EU Business School

9 Characteristics of Emotionally Intelligent People

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Emotional intelligence is the ability to navigate the murky world of emotions, and possessing it allows you to harness your emotions for positive results. This trait is an asset in the workplace, but it will also empower you to live a better, more balanced life. 
Read on for 9 signs of an emotionally intelligent person – plus, 5 ways in which you can develop your own emotional intelligence.

1. They embrace change 

People with emotional intelligence don’t fear change because they have a fixed sense of self that stays constant in all circumstances. Instead, they actively pursue new opportunities to grow.  
Change is an inevitable part of life. It’s normal for humans to instinctively resist change because our brains are hardwired to preserve routine, but we have to overcome these instincts if we want to evolve and experience as much as possible.

2. They have a strong sense of self-awareness 

When you’re emotionally intelligent, you understand yourself at a deeper level. That means recognizing both your strengths and your weaknesses. You’re confident about what you contribute and where you need help from others. 
You’re also in tune with your emotions. For example, you’re able to identify when situations are triggering a negative response in you, and you can take preventative measures to avoid unhelpful, unhealthy reactions. 

3. They show empathy toward others 

When people are connected with their own emotions, they’re better able to relate to others. They can imagine how different situations might feel and provide support accordingly.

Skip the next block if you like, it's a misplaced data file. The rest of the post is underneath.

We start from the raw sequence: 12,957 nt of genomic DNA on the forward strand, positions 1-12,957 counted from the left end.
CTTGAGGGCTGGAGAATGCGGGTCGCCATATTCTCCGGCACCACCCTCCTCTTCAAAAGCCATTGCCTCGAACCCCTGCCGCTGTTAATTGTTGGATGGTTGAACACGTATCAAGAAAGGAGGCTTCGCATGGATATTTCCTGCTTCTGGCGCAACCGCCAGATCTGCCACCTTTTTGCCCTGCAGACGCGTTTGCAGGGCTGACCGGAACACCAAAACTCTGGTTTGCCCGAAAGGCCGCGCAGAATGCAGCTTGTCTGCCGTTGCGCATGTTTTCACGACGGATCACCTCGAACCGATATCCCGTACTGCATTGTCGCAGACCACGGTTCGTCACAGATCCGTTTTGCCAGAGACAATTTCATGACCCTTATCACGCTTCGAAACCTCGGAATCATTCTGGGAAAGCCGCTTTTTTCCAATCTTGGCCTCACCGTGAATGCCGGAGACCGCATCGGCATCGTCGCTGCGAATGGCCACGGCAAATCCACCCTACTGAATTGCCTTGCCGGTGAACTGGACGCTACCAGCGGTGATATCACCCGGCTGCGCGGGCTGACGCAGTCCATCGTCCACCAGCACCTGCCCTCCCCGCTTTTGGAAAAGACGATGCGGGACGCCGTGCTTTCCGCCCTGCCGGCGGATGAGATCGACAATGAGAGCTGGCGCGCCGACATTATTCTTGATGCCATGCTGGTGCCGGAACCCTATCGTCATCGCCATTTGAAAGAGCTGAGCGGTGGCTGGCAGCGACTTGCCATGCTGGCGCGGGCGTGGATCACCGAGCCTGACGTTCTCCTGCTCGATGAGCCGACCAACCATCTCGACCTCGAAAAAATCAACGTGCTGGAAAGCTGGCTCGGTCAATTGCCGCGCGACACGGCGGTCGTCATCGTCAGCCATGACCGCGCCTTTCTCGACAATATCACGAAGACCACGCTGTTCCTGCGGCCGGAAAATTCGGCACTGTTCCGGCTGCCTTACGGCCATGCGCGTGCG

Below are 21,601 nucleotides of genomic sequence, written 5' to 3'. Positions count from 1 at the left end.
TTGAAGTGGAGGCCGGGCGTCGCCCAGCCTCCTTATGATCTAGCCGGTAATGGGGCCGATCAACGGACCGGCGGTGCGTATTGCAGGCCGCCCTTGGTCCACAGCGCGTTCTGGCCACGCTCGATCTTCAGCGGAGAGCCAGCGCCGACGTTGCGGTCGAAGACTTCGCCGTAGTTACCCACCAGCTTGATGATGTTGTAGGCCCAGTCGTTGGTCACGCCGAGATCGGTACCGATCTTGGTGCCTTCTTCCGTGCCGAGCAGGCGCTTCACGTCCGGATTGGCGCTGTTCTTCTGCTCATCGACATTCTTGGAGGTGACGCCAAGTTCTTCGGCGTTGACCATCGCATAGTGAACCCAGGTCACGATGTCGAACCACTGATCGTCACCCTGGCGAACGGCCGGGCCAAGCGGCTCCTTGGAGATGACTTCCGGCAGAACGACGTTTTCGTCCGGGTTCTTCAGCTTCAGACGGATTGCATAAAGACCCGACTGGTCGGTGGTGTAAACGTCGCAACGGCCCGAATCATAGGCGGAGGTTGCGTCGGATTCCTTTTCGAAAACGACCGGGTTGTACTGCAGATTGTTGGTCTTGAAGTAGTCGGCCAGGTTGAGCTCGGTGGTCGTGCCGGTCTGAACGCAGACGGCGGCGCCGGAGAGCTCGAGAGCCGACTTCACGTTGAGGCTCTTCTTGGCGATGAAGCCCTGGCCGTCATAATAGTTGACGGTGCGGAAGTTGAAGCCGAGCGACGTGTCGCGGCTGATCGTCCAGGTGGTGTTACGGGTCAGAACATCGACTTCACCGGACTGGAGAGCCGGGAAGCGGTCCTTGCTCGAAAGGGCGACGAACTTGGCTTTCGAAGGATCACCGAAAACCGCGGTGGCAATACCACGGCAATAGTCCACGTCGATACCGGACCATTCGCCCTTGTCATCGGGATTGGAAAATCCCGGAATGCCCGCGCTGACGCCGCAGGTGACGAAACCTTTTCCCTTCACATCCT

Emotionally intelligent people can read others too. They observe social and emotional cues and see past simply what is said to what someone might be experiencing underneath. They care about how their actions affect other people, and they’re able to make predictions to avoid causing hurt. 

4.They pursue progress, not perfection 

You might think that possessing high emotional intelligence means a person has achieved perfection. In reality, it means they’ve stopped striving for this unattainable state! Emotionally intelligent people accept themselves for who they are.  
This doesn’t mean they’ve stopped growing; it simply means that they see themselves on an endless journey of improvement. They know that they’ll never reach the elusive destination of perfection, and they’re comfortable with that.

5. They have balanced lives

If you spend 20 hours a day studying, you’ll potentially achieve academic intelligence (if burnout doesn’t get you first), but you won’t be showing signs of emotional intelligence.  

Emotionally intelligent people look for balance. They understand that a singular focus on one aspect of their lives leads to neglecting other important aspects. They  also look after themselves because they know that they can’t achieve their goals unless they’re healthy and happy.  

6. They’re curious and eager to learn

For the emotionally intelligent, life is full of learning opportunities. They’re naturally curious about other people and the world around them, and they take action to satisfy their curiosity. 
Learning is a vulnerable activity because it necessitates admitting a degree of ignorance. Emotionally intelligent people aren’t controlled by their ego; they can admit gaps in their knowledge. They’re more interested in filling those gaps than pretending they don’t exist.